If it hasn’t happened yet, eventually some of the thrill of being a bride-to-be will give way to reality. And the truth is, you’re ultimately in charge of planning an event that’s supposed to be memorable and entertaining for family and friends. Even with a short guest list, the task can seem daunting – especially considering how many components comprise a wedding – and the hardest part can be living up to the expectations of your boss: you.
How do you actually plan the wedding you’ve been planning all your life? Push those other bridal magazines aside, clear your mind and read this. The wedding of Alexandra Dillard and Craig Lucie was one of the largest recently held in Arkansas. And if their wedding, which included thousands of flowers, can be done, so can yours. We asked the August 2009 bride and her wedding planner, Todd Bagwell of Delaney T. Bagwell Associates, to share their experience and expertise for your benefit. Here’s what they had to say:
Find Your Inspiration
“If you are really familiar with what you want, you should provide vendors with as many pictures and examples as possible so they know exactly what you’re asking for,” Alexandra said. “If you don’t know, look in magazines, interior design books and on blogs.” Alexandra drew her inspiration from the architecture and interior design of two posh settings – the opulent BG Restaurant at Bergdorf Goodman in New York City and the contemporary Viceroy Hotel in Santa Monica, Calif. “I also wanted to create a sense of a grand affair with lots of draping, statement flowers and candles.”
To blend her inspirations, Bagwell created a design book that included photo examples, sketches and fabric swatches and later storyboarded the entire event for Alexandra. Whether you hire a wedding planner or not, you can – and should – use the same process to get organized, Bagwell says. Piecing plans together as you go along usually ends in a disjointed affair. “I don’t believe in jigsaw puzzles; I believe in masterpieces.”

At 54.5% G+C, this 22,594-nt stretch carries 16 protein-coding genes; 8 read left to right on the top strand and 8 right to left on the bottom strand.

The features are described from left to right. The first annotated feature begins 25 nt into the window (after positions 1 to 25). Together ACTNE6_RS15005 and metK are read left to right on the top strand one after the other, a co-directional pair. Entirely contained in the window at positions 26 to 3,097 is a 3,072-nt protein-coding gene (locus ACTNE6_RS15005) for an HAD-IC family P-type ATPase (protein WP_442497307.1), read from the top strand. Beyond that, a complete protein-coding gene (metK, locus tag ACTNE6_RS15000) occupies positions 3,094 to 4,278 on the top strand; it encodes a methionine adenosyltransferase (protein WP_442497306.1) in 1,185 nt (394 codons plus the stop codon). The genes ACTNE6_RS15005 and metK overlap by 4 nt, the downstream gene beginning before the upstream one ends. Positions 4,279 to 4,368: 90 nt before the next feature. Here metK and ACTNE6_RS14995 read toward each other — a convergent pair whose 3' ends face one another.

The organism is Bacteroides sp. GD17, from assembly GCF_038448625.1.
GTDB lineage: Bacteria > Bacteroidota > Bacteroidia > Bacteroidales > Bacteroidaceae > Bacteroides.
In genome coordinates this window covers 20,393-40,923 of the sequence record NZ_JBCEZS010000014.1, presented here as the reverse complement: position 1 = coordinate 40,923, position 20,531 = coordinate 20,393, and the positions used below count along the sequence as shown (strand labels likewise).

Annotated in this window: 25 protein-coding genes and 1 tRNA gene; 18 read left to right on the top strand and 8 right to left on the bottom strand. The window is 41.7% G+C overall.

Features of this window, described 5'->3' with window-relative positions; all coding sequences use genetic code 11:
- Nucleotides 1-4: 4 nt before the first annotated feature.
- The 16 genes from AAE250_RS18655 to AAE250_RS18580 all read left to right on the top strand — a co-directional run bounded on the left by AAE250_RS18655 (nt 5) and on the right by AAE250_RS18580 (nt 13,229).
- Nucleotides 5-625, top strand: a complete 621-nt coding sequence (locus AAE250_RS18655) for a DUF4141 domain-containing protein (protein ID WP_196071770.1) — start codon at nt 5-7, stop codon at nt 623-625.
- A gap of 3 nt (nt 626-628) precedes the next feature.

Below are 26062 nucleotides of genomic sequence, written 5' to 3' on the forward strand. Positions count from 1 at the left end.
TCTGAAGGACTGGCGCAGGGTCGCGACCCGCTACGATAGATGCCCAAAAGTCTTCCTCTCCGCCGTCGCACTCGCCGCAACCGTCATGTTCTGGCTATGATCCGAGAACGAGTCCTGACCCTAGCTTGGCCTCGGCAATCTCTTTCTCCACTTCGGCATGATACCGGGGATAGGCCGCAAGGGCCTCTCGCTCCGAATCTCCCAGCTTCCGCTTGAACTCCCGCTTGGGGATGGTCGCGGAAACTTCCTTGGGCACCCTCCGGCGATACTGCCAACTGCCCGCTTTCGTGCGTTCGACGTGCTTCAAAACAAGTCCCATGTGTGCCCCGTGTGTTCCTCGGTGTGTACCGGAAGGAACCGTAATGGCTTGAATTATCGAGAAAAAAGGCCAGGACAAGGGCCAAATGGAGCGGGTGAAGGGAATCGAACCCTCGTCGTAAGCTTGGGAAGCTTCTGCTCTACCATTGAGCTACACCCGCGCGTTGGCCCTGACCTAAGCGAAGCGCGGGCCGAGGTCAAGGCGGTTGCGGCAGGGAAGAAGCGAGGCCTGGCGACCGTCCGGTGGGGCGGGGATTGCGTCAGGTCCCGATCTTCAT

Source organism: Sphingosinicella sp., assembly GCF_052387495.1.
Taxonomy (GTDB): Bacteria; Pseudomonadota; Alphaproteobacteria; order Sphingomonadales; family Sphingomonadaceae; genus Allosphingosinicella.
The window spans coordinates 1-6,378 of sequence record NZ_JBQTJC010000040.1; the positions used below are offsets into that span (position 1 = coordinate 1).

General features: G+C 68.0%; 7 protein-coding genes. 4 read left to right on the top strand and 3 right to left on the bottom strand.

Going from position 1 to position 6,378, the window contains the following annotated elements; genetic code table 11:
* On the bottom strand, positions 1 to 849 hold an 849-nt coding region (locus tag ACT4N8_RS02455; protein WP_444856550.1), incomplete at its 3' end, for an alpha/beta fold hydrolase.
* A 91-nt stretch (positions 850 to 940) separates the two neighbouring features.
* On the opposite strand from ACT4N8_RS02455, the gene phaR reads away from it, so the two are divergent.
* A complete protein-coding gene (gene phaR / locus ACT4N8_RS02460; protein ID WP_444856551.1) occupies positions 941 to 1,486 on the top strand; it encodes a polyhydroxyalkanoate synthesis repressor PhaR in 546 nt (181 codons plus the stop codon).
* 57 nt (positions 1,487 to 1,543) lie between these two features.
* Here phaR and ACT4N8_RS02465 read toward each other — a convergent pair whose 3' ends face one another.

Sync Stationary, Wedding & Reception
After laying out your inspiration blueprint, stationary is the next step. Consider spending more money here than on flowers – invitations are the most important aspect, Bagwell says. “This is the first time your guests will see what you are planning; it sets the tone.” Alexandra wanted to incorporate a custom monogram throughout the wedding, so save-the-date cards, invitations and subsequent stationary featured distinct graphic design elements as well as unique aspects. The wedding programs, for example, featured the same font and design but were made into fans and decorated with ivory ribbon and painted gold handles.
Once you send the first piece of correspondence, don’t shift your design scheme, Bagwell says. A design statement has already been made to guests, and they’ll be anticipating the event to make the same statement.
Feature the Flowers
Don’t worry about having little arrangements on every table, Alexandra says. Instead, focus on statement pieces – arrangements people will remember – and spotlight whatever you want to show off. “I feel like if you are investing any significant amount of money into something – like the cake, ice sculpture or a dramatic flower arrangement – you should spotlight them. It makes a huge difference,” she says.
Floral designer Chris Norwood of Tipton & Hurst created voluptuous bouquets for the bridal party and dramatic floral focal points among the drapery. The columns were wrapped in flowers and staggering 10-foot-tall flower arrangements framed the dance floor, crowned the lounge chairs and towered over tables – all capturing the essence of romance Alexandra envisioned.
Vary the Décor
A couple of décor decisions made a major impact on the overall design, Alexandra said. “I’ve always noticed that when people don’t do anything to the dance floor, their pictures kind of fall flat, so we went with a black and white dance floor. It’s not a huge expense and it really looks incredible and is impactful.”
Just as the floor was different from the rest of the décor, not everything at your wedding should come from the same inspiration, Bagwell says. Instead, blend complementary accessories. Alexandra used custom-made lace overlays for the tables, gold velvet banquettes, white lounge furniture and other architectural elements to bring out the best in her initial inspirations. The Lucite bar’s backsplash harkened a room at the Viceroy; the gold chiavari chairs emulated elements of the BG Restaurant; elaborate draping at the church created dramatic entryways and a glamorous backdrop at the country club; and a monogram throughout tied everything back to the couple.